-Don’t repeat things that have already been said. Don’t begin with, “Somebody already said this…”

-Respond to the current thread of the discussion, not what was said five minutes ago (let it go).

-If you start a sentence with, “I’m not racist, but…” you shouldn’t say it.

  1. Remember that all homework will be graded.  Cheating and plagiarism will be punished! Honor Code: I take intellectual property very seriously. Any instances of plagiarism, cheating, or unauthorized collaboration or copying of assignments will result in an automatic zero for the assignment with no possibility of make-up. All violations of the honor code will be reported to the Principal.
  2. In order to help you properly understand your role in “our” society you will need the following tools for class EVERYDAY…Government Folder/Binder, Pencil, Pen, and Highlighter, Notebook paper, and Electronic Device (will not be used without my permission) All School rules and punishments apply while in my classroom.
  3. Unfortunate Consequences… Verbal warning, sentences, detentions, office referrals, phone call home, suspension.

Thanks!! Now please turn off all personal communications devices, sit back, relax, and enjoy the ride.

Overview/Syllabus:  American Government 2017-2018 School Year

**Remember that you must pass both Semesters of American Government in order to obtain the full credit required to Graduate from West Branch High School.  Also starting in the 2016-17 School year every student is required, by the State of Ohio, to pass the American Government State Assessment in order to Graduate High School.

 

First Nine Weeks:

Unit 1:   U.S. Citizenship and the Origin of our form of Government (Different                  Forms of Government) (Approximately 4 Weeks to start the school year)

Unit 2:  Civic Participation and Government Spending (Tax) Policies Ohio Government and Local Law

A.        The Ohio Constitution (Understanding and Comparing to the U.S. Constitution)

B.        The Ohio General Assembly (Comparisons to the U.S. Congress)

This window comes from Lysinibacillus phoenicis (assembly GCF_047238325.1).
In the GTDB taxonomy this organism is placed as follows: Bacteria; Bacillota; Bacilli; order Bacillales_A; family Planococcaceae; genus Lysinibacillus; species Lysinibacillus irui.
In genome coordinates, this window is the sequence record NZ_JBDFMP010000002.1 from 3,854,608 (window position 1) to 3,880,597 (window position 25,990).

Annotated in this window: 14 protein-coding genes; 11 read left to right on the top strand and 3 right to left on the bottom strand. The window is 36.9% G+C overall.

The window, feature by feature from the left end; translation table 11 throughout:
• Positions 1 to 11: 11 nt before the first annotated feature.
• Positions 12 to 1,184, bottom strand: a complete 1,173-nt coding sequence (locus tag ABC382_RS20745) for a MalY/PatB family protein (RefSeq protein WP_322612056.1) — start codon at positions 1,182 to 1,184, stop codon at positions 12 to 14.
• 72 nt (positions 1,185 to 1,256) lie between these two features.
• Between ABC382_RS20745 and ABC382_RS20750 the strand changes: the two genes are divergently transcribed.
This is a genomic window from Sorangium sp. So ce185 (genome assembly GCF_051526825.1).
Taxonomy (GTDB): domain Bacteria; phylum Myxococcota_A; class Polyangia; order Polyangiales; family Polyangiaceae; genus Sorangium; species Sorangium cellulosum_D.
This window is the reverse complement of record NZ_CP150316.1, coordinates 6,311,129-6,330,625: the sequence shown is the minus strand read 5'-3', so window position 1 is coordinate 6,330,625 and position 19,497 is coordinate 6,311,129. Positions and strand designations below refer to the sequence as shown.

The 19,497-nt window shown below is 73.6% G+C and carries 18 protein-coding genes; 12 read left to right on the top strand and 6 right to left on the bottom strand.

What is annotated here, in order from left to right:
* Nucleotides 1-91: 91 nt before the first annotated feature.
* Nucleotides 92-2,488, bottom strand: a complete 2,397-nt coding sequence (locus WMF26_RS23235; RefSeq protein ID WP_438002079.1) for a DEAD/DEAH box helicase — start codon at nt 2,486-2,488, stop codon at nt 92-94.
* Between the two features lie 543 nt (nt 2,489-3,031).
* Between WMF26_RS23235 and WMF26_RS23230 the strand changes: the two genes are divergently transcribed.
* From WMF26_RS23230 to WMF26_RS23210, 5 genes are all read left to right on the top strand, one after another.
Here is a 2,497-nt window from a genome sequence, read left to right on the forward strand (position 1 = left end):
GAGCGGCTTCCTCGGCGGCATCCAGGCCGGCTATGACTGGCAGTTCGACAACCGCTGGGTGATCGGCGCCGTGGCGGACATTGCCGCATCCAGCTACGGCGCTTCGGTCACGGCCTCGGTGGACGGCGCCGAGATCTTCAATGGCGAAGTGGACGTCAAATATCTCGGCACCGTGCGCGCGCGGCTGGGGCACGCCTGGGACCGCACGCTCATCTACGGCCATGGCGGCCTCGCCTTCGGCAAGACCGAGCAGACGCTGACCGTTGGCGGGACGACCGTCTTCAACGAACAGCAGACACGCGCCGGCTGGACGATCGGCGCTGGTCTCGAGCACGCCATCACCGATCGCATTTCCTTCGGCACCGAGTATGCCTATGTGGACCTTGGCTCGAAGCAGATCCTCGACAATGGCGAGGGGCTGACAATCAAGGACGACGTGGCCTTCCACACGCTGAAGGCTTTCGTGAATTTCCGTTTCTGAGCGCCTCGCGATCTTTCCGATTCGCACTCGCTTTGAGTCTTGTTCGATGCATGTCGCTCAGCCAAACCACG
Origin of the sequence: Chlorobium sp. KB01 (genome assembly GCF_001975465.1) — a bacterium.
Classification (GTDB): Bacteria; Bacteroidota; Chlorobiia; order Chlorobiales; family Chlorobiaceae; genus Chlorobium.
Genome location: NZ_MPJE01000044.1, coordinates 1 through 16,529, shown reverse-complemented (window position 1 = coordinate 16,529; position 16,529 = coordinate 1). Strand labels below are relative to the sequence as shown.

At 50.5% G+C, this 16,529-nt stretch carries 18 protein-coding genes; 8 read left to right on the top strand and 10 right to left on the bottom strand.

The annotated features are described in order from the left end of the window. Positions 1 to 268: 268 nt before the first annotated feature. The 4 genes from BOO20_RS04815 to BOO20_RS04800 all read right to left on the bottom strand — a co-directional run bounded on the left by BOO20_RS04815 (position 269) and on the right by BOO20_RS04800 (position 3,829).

C.        Local Government Project

(Approximately 4 Weeks)

Second Nine Weeks:

Unit 3:  U.S. Citizens Basic Freedoms: The Amendments (Approximately 5 Weeks)

Unit 4:  Federalism…How to the various levels of Government work together… (Approximately 2 weeks)

 

Third Nine Weeks:

Unit 5:  The Legislative Branch

A.        House vs. Senate

B.        Elections

C.        Powers of Congress (creation of Law)

D.        Mock Congress Debate/Speech

(Approximately 5 weeks at the end of the 2nd Term into the beginning of the 3rd Term)

Unit 6: The Executive Branch

A.        The Electoral College/2016 Election Activity (supplemented with current 2016 Election information)

B.        The Powers of The President (Why do we follow the laws?)

C.        The President’s Cabinet

D.        Mock Cabinet Meeting

(Approximately 4 weeks)

Unit 7:  Political Parties and Voting Rights (Approximately 2 weeks)

Fourth Nine Weeks:

Unit 8: The U.S. Financial System; “The Fed”

  1. Explain how the federal government uses spending and tax

(fiscal) policy to effect changes in the nation’s economic

conditions.

  1. Examine applications of government regulation and

determine a cost and benefit of each application.

  1. Select one of the tools used by the Federal Reserve and then discuss the reasoning behind the use of the tool in a given set of economic conditions, how the particular use of the tool impacts the actions of banks, and the intended result for the particular use of the tool.

C. - Open market operations (purchase and sale of government securities)

-Adjusting the discount rate (interest rate on loans the Fed makes to financial institutions)

- Adjusting the reserve requirement (required reserve

ratio – the fraction of deposits that banks must keep on reserve and not use to make loans).

***Ohio American Government End of Course Exam Study and Year Review!!!

Unit 9:  The Judicial Branch

A.        The Structure and Function of our Court System

B.        Examination of Different Types of Law (Ex. Civil vs. Criminal Law)

C.        An Examination of Supreme Court decisions that have changed our Constitution (Approximately 4 weeks)